The import penetration of exports has become a topic of public debate, particularly in the context of Germany’s position as one of the world’s leading exporters. The growth in the volume of intermediate products purchased from abroad for subsequent processing into export goods in Germany seems to be undermining the importance of exports as a driver of domestic production and employment. The gains that arise from an increase in exports seem to have been offset by the losses caused by the crowding out of local production by imports. Empirical evidence on the impact of this international integration of the goods market on the German labour market is ambiguous. Short-term negative effects on employment are claimed to be offset by the long-term benefit that the jobs lost in the short run will eventually be replaced by higher-skilled jobs with better perspectives. Against this background, the following hypothesis is tested empirically: Germany is poor in natural resources, but rich in skilled labour. In line with the Heckscher- Ohlin theory, Germany should therefore specialize in the production of export goods and services that are relatively intensive in these factors and should import those goods and services that are relatively intensive in unskilled labour. The empirical part of the paper deals with the extent of the German export penetration by imports. At first, it analyses by what ways imports are affecting the exports directly and indirectly and shows the consequences of import penetration of exports for the national output and employment. Secondly, consequences for employment are split in different skill types of labour. These issues are discussed with the standard open static inputoutput- model. The data base is a time series of official input-output tables. The employment effects for Germany divided by skill types of labour are investigated using skill matrices generated by the authors.

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Vierteljährliche Entstehungsrechnung des Bruttoinlandsprodukts für Ostdeutschland: Sektorale Bruttowertschöpfung

Hans-Ulrich Brautzsch Udo Ludwig

in: IWH Discussion Papers , No. 164, 2002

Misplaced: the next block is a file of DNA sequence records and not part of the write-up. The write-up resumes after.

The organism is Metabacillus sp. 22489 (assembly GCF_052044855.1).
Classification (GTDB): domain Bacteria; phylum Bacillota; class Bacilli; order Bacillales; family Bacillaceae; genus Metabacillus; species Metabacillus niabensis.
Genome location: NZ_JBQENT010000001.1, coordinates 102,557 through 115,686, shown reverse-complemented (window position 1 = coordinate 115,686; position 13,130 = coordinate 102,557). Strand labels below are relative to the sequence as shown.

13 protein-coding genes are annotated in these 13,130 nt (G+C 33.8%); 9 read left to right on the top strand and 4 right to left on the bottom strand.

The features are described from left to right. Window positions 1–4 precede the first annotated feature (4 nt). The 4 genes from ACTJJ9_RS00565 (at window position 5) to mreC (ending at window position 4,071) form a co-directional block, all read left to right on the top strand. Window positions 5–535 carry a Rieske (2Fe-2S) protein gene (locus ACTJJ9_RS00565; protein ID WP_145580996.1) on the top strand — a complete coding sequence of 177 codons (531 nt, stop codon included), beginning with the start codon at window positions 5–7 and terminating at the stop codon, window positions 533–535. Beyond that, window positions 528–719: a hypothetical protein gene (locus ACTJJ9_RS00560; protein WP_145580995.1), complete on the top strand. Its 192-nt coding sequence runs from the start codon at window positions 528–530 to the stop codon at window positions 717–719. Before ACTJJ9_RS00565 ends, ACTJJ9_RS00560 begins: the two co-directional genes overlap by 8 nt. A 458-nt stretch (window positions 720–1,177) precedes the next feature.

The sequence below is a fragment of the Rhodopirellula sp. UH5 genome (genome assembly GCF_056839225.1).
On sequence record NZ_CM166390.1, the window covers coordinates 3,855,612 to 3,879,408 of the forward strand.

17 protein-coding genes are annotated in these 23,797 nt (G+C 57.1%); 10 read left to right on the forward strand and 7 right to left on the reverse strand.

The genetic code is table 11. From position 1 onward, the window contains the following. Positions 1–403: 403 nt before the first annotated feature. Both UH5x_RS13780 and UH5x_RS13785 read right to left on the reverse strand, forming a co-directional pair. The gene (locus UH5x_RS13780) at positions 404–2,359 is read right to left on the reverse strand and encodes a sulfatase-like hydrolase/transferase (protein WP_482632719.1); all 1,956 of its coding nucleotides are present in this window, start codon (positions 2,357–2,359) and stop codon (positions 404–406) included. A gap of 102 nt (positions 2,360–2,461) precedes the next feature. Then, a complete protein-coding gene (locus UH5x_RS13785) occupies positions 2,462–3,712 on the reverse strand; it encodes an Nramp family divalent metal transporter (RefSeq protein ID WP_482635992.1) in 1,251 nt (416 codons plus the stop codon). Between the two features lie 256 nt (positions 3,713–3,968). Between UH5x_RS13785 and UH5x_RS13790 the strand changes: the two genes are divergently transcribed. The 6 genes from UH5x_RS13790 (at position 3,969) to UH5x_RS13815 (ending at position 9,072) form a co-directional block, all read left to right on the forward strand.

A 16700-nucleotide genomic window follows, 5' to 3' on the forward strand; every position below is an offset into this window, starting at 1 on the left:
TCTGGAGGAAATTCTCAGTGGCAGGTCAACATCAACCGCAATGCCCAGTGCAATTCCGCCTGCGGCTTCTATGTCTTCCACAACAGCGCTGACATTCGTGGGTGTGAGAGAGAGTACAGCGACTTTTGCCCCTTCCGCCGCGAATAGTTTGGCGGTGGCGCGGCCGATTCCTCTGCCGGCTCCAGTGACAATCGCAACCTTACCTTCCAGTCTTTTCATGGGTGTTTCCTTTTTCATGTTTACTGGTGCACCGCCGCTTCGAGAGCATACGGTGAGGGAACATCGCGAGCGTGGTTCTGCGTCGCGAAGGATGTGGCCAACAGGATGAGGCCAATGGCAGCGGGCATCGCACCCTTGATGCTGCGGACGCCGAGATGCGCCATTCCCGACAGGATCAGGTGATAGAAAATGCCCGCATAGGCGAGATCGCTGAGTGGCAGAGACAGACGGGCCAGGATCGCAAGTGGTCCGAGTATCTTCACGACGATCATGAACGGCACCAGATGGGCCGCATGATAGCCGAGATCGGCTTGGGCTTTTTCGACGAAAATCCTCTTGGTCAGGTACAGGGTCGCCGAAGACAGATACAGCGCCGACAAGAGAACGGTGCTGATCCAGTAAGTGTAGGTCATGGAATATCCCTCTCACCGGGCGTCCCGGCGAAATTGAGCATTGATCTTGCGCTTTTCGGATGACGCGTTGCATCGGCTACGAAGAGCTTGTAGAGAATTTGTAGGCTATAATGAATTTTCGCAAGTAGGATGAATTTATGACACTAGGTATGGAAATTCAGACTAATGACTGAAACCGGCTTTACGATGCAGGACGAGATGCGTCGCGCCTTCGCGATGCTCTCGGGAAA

Abstract

Data regarding the development of macroeconomic production and employment are essential for the political decision process. Especially timely available information is a critical issue. Reliable short run data are not reported for East Germany yet. Because of data limitations for the past quarterly sectoral series of production and employment are derived from annual national accounts data using a set of indicators by branches. Indicators have been tested and cover working hours and sales, among others. For the period from 1992 to 2001 quarterly series for sectoral GDP are derived. A flash estimator for the overall macroeconomic performance is obtained through aggregation.

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Workplace Equipment and Workplace Gap by Gender in East and West Germany

Hans-Ulrich Brautzsch Johann Fuchs Cornelia Lang

in: IWH Discussion Papers , No. 9, 2006

Abstract

The paper investigates (a) the number and structure of available jobs by gender in East and West Germany, (b) the gap between the supply and demand of jobs by gender in both regions and (c) the reasons for the wider “job gap” in East Germany compared with West Germany. The paper uses data from the Regional National Accounts and the Federal Labor Office. The analysis shows no significant difference in the number of jobs per 1000 persons in working age between East and West Germany. For women, the East German economy offers more jobs. Nevertheless, the gap between labour demand and the supply of jobs is wider in East Germany. This is caused not only by problems concerning the production structure, but also by the significantly higher partizipation rate of women in the labor market. Reasons are the traditional behaviour of East German woman and – compared with West Germany – the considerably lower household income.